SALT LAKE CITY — Imagine the new BYU starting quarterback begging off the usual postgame media interviews, citing his exclusive contract with a local television station.
Can it happen as soon as this season? Bet on it, if not at BYU then somewhere in college football.
"That's a possibility," said BYU athletic director Tom Holmoe. "It certainly would be legal and OK in a lot of places."
Crazy to picture, but it's coming thanks to college athletes now being able to profit off their name, image and likeness, known as NIL. Welcome to an entirely new world, essentially one in which pay-for-play is real even as the rules forbid compensation for athletic accomplishments.
In a nearly 30-minute interview on The Zone Sports Network, Holmoe acknowledged the host of unknowns facing athletic departments and their athletes in all sports. The immediate reality could look drastically different in the coming weeks, months and years.
At this point, all we really know are some players, previously referred to as student-athletes, will cash in out in the open for all to see rather than being limited to seedy under-the-table payments that have existed for decades. The range of possibilities is literally limitless, creating a mixture of relief and anxiety for administrators.
The scenario of the BYU quarterback refusing general interviews might be extreme, but count on players and their advisors pushing boundaries. It also could create headaches for sports information departments that have consistently and gradually reduced media access over the years.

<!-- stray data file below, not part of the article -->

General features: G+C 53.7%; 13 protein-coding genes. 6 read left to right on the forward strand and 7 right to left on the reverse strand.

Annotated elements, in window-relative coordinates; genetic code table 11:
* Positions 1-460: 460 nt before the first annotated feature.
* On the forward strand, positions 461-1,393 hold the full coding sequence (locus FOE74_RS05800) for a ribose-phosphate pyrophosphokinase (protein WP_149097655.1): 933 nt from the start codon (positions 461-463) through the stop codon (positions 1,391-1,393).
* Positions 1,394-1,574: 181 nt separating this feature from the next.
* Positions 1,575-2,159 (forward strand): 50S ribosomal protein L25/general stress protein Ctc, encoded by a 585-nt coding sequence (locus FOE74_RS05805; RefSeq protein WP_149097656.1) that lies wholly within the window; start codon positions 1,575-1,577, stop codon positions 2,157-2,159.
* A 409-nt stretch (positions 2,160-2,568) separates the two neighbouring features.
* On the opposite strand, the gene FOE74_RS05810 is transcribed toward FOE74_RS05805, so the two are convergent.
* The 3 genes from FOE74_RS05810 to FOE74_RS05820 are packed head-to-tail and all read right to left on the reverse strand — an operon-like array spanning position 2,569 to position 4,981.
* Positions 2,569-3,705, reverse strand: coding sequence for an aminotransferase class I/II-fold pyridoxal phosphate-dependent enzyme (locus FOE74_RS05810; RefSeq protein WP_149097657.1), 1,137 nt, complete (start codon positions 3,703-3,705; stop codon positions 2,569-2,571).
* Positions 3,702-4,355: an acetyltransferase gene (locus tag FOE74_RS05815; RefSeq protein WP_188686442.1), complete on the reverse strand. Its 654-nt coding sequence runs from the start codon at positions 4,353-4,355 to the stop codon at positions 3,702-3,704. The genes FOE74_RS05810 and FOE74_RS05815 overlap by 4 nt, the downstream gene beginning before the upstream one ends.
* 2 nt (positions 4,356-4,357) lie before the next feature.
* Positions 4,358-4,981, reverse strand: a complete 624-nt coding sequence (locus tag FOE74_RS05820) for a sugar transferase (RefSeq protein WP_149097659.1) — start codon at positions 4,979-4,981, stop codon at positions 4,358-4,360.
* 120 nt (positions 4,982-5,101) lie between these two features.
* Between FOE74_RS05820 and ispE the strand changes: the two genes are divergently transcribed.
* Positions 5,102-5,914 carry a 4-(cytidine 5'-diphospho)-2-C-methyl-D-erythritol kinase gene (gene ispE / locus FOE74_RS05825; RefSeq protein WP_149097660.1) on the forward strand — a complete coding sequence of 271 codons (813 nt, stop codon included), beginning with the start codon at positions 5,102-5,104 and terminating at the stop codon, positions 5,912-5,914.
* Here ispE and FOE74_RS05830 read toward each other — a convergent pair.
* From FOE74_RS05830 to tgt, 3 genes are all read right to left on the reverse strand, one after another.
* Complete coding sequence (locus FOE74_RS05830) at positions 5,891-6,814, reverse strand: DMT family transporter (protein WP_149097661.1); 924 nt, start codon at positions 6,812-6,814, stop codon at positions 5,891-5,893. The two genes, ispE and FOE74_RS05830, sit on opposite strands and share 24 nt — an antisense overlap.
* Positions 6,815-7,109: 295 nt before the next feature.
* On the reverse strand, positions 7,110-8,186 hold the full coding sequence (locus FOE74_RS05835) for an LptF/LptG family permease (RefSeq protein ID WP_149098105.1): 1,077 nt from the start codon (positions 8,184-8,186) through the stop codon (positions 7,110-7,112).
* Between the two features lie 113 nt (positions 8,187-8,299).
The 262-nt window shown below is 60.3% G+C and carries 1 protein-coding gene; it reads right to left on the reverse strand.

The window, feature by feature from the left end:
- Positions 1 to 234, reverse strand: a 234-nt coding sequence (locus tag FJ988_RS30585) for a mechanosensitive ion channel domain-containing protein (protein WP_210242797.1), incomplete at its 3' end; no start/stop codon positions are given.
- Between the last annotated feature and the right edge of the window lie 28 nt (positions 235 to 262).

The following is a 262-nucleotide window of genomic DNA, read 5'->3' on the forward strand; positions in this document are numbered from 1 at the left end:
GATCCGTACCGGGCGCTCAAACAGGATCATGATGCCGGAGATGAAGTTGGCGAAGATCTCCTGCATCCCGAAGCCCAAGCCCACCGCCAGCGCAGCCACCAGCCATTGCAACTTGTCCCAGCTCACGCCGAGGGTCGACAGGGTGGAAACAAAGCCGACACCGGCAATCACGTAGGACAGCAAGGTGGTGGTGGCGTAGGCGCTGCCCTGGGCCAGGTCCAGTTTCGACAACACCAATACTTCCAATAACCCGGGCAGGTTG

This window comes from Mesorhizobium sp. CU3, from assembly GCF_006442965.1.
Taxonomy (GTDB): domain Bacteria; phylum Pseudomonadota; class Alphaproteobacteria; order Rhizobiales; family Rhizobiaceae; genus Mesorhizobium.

Instead of tightly controlling the message, media relations directors may have to loosen the reigns. After all, they can't be in the business of curtailing a player's potential earnings power.
In BYU's case, as with most other universities, programs have exclusive contracts with media entities that could infringe on a player's ability to secure his or her own deals. Individual coaches also could create program rules to regulate access.
In accordance with BYU's honor code, athletes won't be permitted to enter into agreements that go against university rules. BYU also wants to review all NIL agreements, which could be nothing more than a wish.
As Holmoe said, right now there are more questions than answers. Sooner rather than later, boundaries are going to be pushed.
"Those questions will be answered in short order," he said, "because people are going to challenge (policies). Is that OK — sure it is. It's going to make us work overtime. Our brains are going to be on at all times. We're going to have to be really creative. We're going to have to put away things that we thought from the past and start looking to the future."
Even before the new rules took effect last week, various companies contacted BYU interested in cutting deals with players. Some of the athletes also already took to social media to offer their services.
As with anything and everything, especially with the win-at-all costs that exist in much of college athletics, some will look to push the limits and even break or ignore rules. To better prepare its athletes for what is ahead, BYU has accelerated a program designed to better educate them.
"I just know there's a lot of unscrupulous people out there that are going to take advantage of them," Holmoe said.
BYU has 631 athletes spread over a total of 19 men's and women's sports, but likely not all will be able to profit off their NIL. The range of income could be substantial depending on the respective sports and individuals.
Even still, given all the mystery, Holmoe believes the NIL change "is a long-time coming."
"I think some of the student-athletes will have an opportunity to make some money, and rightfully so," he said. "I think that's a great thing. And, hopefully, they'll be in a position to make really good decisions and be involved with really good people."